WINNER: Brown at 1:01 with the Pounce.
STAR RATING: n/a -- Effective squash.
-So far so good on the show. It feels professional, slick, major league, and exciting. It doesn't feel like a WWE-wanna be, but rather an example of an entirely different way for pro wrestling to be presented. The first 20 minutes of the show would absolutely hold its own against WWE head-to-head on a Monday and not look like a mismatch to a new viewer.
-A plug aired for the Bound for Glory PPV.
-An X Division highlight video aired. Innovative, high-flying, and at times brutal featuring a new breed of superstars. Styles, Samoa Joe, Petey Williams, Chris Sabin, and Daniels were all mentioned by name. Sonjay Dutt's finisherr was shown among other X Division wrestler highlights.
3 -- PETEY WILLIAMS vs. ALEX SHELLEY vs. CHRIS SABIN
West said X Division stands for "Xtreme," which doesn't mean you do triple somersaults off the top rope. It can mean, as in the case of Shelley, that you dismantle your opponents on the mat. Tenay went into a plug for the Oct. 23 Bound for Glory PPV. Petey and Shelley agreed to team up against Sabin, but then Sabin stepped aside and let Petey got in alone. When Sabin knocked Petey aside, Shelley applied a mathold on Sabin. An aggravated Petey kicked Shelley, then put his foot on Shelley and began singing "Oh Canada." They went into a series of three-way near falls including some cool signature mat sequences from Shelley. Shelley dove through the legs of Sabin and through the ropes into Petey at ringside. Then Sabin launched off the ropes with a moonsault onto both at ringside. They cut to a break at 3:30.
Shelley and Sabin bumped heads and then began hitting each other, giving Sabin a chance to rest. Sabin began showing fire as he made a comeback. He rolled up Shelley. Shelley kicked out, sending Sabin into Petey. Shelley scored a near fall on Petey after a brainbuster. Petey came back and signalled for the Canadian Destroyer. Sabin intervened and gave his running powerbomb to Petey. Shelley re-entered the action. Sabin gave him a roundhouse kick to the head and then gave him the Cradle Shock for the win. Petey attacked Sabin after the match with his Canadian Destroyer. "It is just plain sick!" said Tenay, referring to that move.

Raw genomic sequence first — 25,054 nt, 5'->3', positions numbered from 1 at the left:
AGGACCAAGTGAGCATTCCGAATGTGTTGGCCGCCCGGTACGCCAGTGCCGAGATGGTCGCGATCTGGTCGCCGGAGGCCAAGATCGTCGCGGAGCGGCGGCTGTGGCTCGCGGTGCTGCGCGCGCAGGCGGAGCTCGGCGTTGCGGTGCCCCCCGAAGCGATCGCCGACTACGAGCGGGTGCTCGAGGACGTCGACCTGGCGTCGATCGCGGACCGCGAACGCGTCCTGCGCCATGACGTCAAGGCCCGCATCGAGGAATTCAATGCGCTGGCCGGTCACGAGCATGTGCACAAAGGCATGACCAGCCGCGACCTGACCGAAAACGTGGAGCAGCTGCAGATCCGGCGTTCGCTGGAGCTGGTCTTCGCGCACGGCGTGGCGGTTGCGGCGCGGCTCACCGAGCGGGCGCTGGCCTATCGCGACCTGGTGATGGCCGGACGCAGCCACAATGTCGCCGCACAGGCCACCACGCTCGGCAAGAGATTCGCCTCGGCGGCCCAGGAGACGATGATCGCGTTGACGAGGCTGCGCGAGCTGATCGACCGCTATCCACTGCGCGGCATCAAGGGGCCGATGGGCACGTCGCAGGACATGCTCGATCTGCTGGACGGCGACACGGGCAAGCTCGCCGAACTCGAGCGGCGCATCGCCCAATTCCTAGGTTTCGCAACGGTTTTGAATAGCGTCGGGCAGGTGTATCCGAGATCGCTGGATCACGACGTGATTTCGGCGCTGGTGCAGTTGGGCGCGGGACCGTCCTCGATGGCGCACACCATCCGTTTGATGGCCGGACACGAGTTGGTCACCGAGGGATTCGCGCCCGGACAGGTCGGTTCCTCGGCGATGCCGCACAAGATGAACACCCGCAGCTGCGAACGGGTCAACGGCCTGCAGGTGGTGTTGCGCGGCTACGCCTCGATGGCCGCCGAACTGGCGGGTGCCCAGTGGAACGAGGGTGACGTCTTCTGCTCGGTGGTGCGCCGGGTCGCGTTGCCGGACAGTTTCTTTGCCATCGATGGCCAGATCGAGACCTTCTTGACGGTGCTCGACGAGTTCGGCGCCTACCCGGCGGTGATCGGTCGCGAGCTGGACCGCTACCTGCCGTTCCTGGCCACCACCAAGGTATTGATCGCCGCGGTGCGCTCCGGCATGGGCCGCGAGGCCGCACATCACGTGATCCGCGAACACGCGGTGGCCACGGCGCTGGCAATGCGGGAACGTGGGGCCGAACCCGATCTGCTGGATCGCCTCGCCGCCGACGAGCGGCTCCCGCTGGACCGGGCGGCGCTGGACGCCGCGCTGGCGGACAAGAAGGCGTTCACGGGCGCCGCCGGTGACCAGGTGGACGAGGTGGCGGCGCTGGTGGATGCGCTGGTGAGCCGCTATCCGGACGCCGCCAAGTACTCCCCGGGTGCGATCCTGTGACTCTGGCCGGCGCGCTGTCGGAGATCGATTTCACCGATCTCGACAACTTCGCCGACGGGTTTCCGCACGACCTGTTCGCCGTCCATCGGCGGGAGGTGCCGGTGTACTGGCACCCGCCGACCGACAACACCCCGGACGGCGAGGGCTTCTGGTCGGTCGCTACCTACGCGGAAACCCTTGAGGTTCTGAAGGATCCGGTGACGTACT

WINNER: Sabin at 10:30.
STAR RATING: **1/2 -- Good X Division action. They key in the long run is being sure that they don't promote the wrestlers with great athleticism as one category and the wrestlers with personalities in another, with a sense that they're mutually exclusive. The X Division wrestlers need to be built into well-rounded, marketable personalities also. Sabin, for instance, needs to develop an aspect of his personality that comes to mind immediately when viewers hear his name. And no, shouting "Oh Canada" doesn't count as adequate personality development for Petey.
-They went backstage Douglas interviewing Zbyszko about a surprise he heard about. Tito Ortiz then showed up and said he wanted to talk business. He went into a back room with Zbyszko, who first mockingly told Douglas, "Surprise."
-Tenay plugged that the Controversy in Canada and Rhino vs. Jeff Hardy were both coming up later in the show.
-Tenay said 3 Live Kru provides that perfect mix of sports and entertainment. Footage aired of Konnan, B.G. James, and Ron "The Truth" Killings. Zbyszko compared them to Larry, Moe, and Curly. Tenay then hyped that they'd debut next week on Impact against Team Canada. Here's an example of TNA promoting the personality of wrestlers who aren't going to deliver in the ring the way X Division wrestlers are. There's a place for that, but not at the expense of developing the personalities of X Division wrestlers whom TNA's marketing campaign of being "an adrenaline rush" and "a new alternative' is built around.
4 -- RHINO vs. JEFF HARDY
Rhino ran to the ring with high energy. Hardy made his charismatic ring entrance to his self-created intro music. Rhino took early control of the match. Hardy fought back at 2:30. Rhino came back and went for The Gore. Hardy side-stepped it and hit the Twist of Fate. At that point Abyss attacked Hardy. Rhino joined in as Abyss's manager James Mitchell yelled encouragement. Rhino and Abyss then had a tug-o-war over a chair. The lights went out. Tenay said, "You know what that means!" Then the lights came on and Sabu was standing in the ring. He went nuts with the chair. Hardy clotheslined Abyss over the top rope to the floor, then dove onto him. Sabu then leaped onto Rhino at ringside. Tenay said, "Lock 'em in a room, don't feed 'em or give 'em water. It's the Monsters Ball II on Bound for Glory."